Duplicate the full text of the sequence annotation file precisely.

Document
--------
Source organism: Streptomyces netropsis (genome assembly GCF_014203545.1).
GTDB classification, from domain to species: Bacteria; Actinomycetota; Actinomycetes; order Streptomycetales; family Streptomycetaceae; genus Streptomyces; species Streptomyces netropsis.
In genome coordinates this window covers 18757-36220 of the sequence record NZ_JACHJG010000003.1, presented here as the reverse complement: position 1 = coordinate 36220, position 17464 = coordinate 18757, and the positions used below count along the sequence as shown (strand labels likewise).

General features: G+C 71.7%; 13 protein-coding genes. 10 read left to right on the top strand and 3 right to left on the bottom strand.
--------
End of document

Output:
Source organism: Streptomyces netropsis (genome assembly GCF_014203545.1).
GTDB classification, from domain to species: Bacteria; Actinomycetota; Actinomycetes; order Streptomycetales; family Streptomycetaceae; genus Streptomyces; species Streptomyces netropsis.
In genome coordinates this window covers 18757-36220 of the sequence record NZ_JACHJG010000003.1, presented here as the reverse complement: position 1 = coordinate 36220, position 17464 = coordinate 18757, and the positions used below count along the sequence as shown (strand labels likewise).

General features: G+C 71.7%; 13 protein-coding genes. 10 read left to right on the top strand and 3 right to left on the bottom strand.